Prisoners of the Maze

by Rob Kuntz
for Creations Unlimited
AD&D
Levels 8-12

Four characters are a number complete — complete with a mission so insane, so daring, that terming it an assassination hardly satisfies the imagination. Are the four volunteers who would lay low King Ovar assassins? Or are they heroes? If they are the former, how are they better than the madman they are assigned to kill? And if they are the latter, will their heroism be enough to overcome the trials of…

When Goodman says something has a first-edition feel I tend to think of modules like this one. A silly set up and a mix of combat and puzzles in an environment that makes little sense. This module delivers that old school feel, which is not surprising since it’s written by Kuntz and was published in 1987.

The party is sent to kill the king and just as they are about to do so they are teleported to the kings prison maze/dungeon. Thus they don’t have their usual assortment of exploring goodies but are armed and ready for trouble n the funhouse before them. Funhouse? Well, mostly a funhouse. It’s hard to justify the existence of anything else in the dungeon unless you call it a funhouse and the hook/introduction is a pretty standard ‘stuck in the funhouse’ type hook. These are fairly common in tournament stye adventures and have a long tradition. Of course, this module is part one of four and thus is NOT a tournament module …

The map for this thing is … well I don’t know what it is. At first glance it looks like one of those authentic old school maps where every square inch of the paper is covered in rooms and corridors. The mere glimpse of one of those things, after days and days and days of the sparse maps/linear maps in newer products, can send ones heart all aflutter. Looking more closely though the map is not all that great. It’s a fairly linear affair with a couple of branching corridors … until you factor in the secret doors. There must be 15 or so of them. Some are at dead ends and others are just spaced in a random wall section in a corridor. An experienced group of old school players should be ready for the doors and get some decent enjoyment out of it. The wanderers are a motley bunch: xorns, beholders, grells, gorgons, giant rat hordes, red slime, 4-40 gnolls, bubbles, red slime a couple of NPC’s and a friendly ghost! In all there are about 14 different encounters to be had with at least 2-4 of them having some good role-play elements to them.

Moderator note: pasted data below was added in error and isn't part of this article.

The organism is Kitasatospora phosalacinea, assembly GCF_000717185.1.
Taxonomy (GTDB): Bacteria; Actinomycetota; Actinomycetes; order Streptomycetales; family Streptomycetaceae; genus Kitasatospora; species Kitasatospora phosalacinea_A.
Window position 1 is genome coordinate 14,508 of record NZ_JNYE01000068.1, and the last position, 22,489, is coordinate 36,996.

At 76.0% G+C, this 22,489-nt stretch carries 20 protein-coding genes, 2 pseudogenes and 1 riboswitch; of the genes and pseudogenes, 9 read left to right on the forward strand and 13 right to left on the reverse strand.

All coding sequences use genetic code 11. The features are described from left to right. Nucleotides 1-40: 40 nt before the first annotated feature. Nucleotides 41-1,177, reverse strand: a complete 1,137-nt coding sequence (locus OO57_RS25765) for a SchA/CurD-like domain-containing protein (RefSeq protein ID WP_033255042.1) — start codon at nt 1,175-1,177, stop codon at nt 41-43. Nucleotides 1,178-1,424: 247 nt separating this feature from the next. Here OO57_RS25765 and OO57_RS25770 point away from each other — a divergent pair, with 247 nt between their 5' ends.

The encounters are a combination of puzzles and set-piece combats. Lots of levers to pull, lots of statues to interact with, lots of freaky stuff to play with and lots of hidden goodies. The spikes at the bottom of a pit trap can be used to open a secret door … or searched to find one hollow with hidden loot. There’s an entire art gallery room with a CRAP LOAD of pictures, like 39, to interact with and a number of sculptures beyond that. It’s a trap! Run away! Or, go ahead and push the big red shiny shiny button … there’s lots of them to push … go ahead. Push One. What could it hurt? Bet you’ll get some loot … And in fact you CAN get some loot, and some decent stuff at that. Or you can die in fire and and summoned creatures … exactly the way these sorts of things are supposed to work! The creature encounters involve caged animal keeps who release their wards, a bas relief full of different types of oozes and jellies, animating statues, (Duh!), animated stuffed monsters, a doppleganger in a mirror, and a mock jury trial with skeletons, wraiths, death knights and an insane judge. In other words, none of this shit makes any sense at all while at the same time being wonderfully old school. This is all supplemented by a decent variety of new creatures and new magic items, both of which Kuntz has a talent for. The price paid for all this is more than a little extra text for each room description. It’s not uncommon for each room to take up at least a third of a page if not more.

This adventure is not crap; it’s full of interesting and inventive ideas. I just have absolutely no idea how to run this thing outside of a tournament environment. The ‘Mad Kings Maze’ thing combined with a mock jury and hidden treasures, etc, make this a real hard adventure module to rationalize in to a game world.

This entry was posted in Reviews. Bookmark the permalink.

1 Response to Prisoners of the Maze

  1. SolCannibal says:

    Well, i would have to read it to suggest something actually pertinent, but “mock jury trial with skeletons, wraiths, death knights and an insane judge” deal gives me something of an Underworld vibe, sort of like the Maze might not be wholy of the King’s creation, but a work made to cover/exploit something older and more supernatural.

    a midway place between the worlds of living and dead, with the maze serving to confuse not only mortal enemies, but lost souls that avoided their final judgement/rest and block their return to the lands of the living. The king’s “madness” might even relate to the weight of having to deal with such a terrible cosmic secret/task… just a bit of a crazed idea of mine.

Leave a Reply